• At any one time, your number refers to one spot in the coat rack system. It cannot (or at least, should not) point to two different coat-holding spots.
  • If your coat gets switched with the coat in spot 24, showing your ticket will get you a coat – just not the one you thought you had. It is entirely possible for the value, i.e. the content of that reference, to change even if you've kept your original ticket.
  • If your coat remains in the 42 spot but you lose the ticket that says "42", you may not get your coat back.

These same concepts and consequences apply to programming and how variables behave: The name of a variable may have nothing to do with the content it refers to, and that content can change to something unexpected if you aren't careful.

The metaphor only extends so far, of course. A real-life coat-check doesn't assign two different tickets to the same coat. And it can't make as many copies of each coat as it pleases. These constraints do not exist in programming

Back to the code

Tired of metaphors? Now we go back to covering the Ruby syntax. Later in this chapter, there is visual guide for the behavior of variables.

Basic usage of variables

If variables in your code are meant to be human-readable labels for your data, then make them readable and sensical to you. Avoid using single- or double-letter variables until you become more experienced (i.e. when you start using loops with temporary variables)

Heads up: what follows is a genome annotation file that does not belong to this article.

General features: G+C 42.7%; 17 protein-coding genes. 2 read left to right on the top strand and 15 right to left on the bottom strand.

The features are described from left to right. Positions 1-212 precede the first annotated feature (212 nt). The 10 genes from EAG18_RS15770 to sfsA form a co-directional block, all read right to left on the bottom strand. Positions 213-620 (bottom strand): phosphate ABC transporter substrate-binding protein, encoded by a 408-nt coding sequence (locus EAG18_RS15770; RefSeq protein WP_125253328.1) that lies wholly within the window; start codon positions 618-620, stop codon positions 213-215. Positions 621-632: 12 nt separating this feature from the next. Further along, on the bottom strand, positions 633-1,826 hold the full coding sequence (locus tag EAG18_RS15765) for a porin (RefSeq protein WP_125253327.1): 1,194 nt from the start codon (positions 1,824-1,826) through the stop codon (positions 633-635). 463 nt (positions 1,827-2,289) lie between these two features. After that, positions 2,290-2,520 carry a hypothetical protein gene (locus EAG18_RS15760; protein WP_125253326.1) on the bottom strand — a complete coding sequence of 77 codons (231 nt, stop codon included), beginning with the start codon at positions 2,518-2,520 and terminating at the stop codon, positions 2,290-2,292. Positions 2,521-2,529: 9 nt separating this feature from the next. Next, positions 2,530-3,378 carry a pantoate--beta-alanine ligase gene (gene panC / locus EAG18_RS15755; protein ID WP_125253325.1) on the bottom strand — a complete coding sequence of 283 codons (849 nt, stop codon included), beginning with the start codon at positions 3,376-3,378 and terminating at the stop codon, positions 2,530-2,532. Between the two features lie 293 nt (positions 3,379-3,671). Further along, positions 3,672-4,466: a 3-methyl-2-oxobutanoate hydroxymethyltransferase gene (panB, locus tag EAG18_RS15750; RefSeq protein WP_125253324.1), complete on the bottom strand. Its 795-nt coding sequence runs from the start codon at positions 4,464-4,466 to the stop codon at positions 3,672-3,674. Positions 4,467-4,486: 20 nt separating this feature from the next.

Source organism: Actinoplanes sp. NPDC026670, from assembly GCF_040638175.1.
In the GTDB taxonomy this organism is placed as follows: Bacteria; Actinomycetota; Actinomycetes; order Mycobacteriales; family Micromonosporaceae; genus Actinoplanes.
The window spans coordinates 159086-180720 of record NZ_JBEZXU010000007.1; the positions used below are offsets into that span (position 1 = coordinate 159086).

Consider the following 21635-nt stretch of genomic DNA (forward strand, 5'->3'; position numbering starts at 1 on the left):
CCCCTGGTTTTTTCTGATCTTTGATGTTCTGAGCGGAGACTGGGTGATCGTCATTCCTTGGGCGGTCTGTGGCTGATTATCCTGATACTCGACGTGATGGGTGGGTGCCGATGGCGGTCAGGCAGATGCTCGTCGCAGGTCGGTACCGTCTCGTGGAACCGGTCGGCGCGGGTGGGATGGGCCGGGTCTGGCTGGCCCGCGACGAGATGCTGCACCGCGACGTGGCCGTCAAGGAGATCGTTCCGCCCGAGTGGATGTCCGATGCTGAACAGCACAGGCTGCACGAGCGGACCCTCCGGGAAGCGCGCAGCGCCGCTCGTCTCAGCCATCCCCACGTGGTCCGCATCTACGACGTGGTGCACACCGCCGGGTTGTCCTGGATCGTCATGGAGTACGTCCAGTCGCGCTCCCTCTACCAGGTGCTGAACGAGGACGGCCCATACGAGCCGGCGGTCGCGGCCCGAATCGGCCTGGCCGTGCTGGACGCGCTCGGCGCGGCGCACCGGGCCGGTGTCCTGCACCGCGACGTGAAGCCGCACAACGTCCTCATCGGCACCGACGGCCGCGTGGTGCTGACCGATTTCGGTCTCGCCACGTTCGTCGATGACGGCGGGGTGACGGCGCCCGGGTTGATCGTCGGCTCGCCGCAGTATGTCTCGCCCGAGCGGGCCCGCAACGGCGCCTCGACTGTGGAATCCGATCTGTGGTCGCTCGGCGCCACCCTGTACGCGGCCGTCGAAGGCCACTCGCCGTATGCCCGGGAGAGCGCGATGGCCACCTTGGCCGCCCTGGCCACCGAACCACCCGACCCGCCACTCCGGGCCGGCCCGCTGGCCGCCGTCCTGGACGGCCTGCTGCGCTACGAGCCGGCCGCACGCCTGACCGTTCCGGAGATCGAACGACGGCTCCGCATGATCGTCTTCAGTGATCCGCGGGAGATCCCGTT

For now, here are some general guidelines for variable-naming that will keep you from trouble:

  • Start off with a lowercase letter
  • Don't use spaces or punctuation, except for underscores. e.g. my_first_variable
  • You can use numbers – but not as the first character – and uppercase letters. But to keep things simple, just stick to lowercase characters and underscores
Exercise: Name Rules

Point out the invalid variable names:

  • dog
  • "cat"
  • passw0rd
  • webpage-url
  • mcKinley_Mountain
  • 100baby_names

The invalid variable names:

  • "cat" – this is a String
  • webpage-url – can't have punctuation
  • 100baby_names – can't start with a number

Variable and method names

In our very first program, we used the word puts:

puts "Hello world"

Why isn't puts a variable? Well, in fact, the word puts does function as a label for an object. That object happens to be a method.

How can you tell if a given variable refers to data or to a method? Usually, through habit and convention. Most methods are invoked with the dot operator. And those that aren't are common enough that you'll soon recognize them, such as puts.

But the truth is, you can't automatically know that puts is a method in any given section of code. For instance:

puts = 20
puts(puts + 10)
#=> 30   

Chaos, right? But generally, you won't run into this kind of mixup unless you're taking over code from someone who was incredibly careless. As I said earlier, a variable is just a name. But what prevents anarchy is that programmers generally won't muck with already established names such as puts.


I stated above that you should stick to naming your variables with lowercase letters and underscore characters.

However, Ruby has a special convention for variables that, during the course of a program, will not change in value. These are called, as expected, constants.

PI_ESTIMATE = 3.14159265
radius = 42
the_circumference = 2 * PI_ESTIMATE * radius   #   263.8937826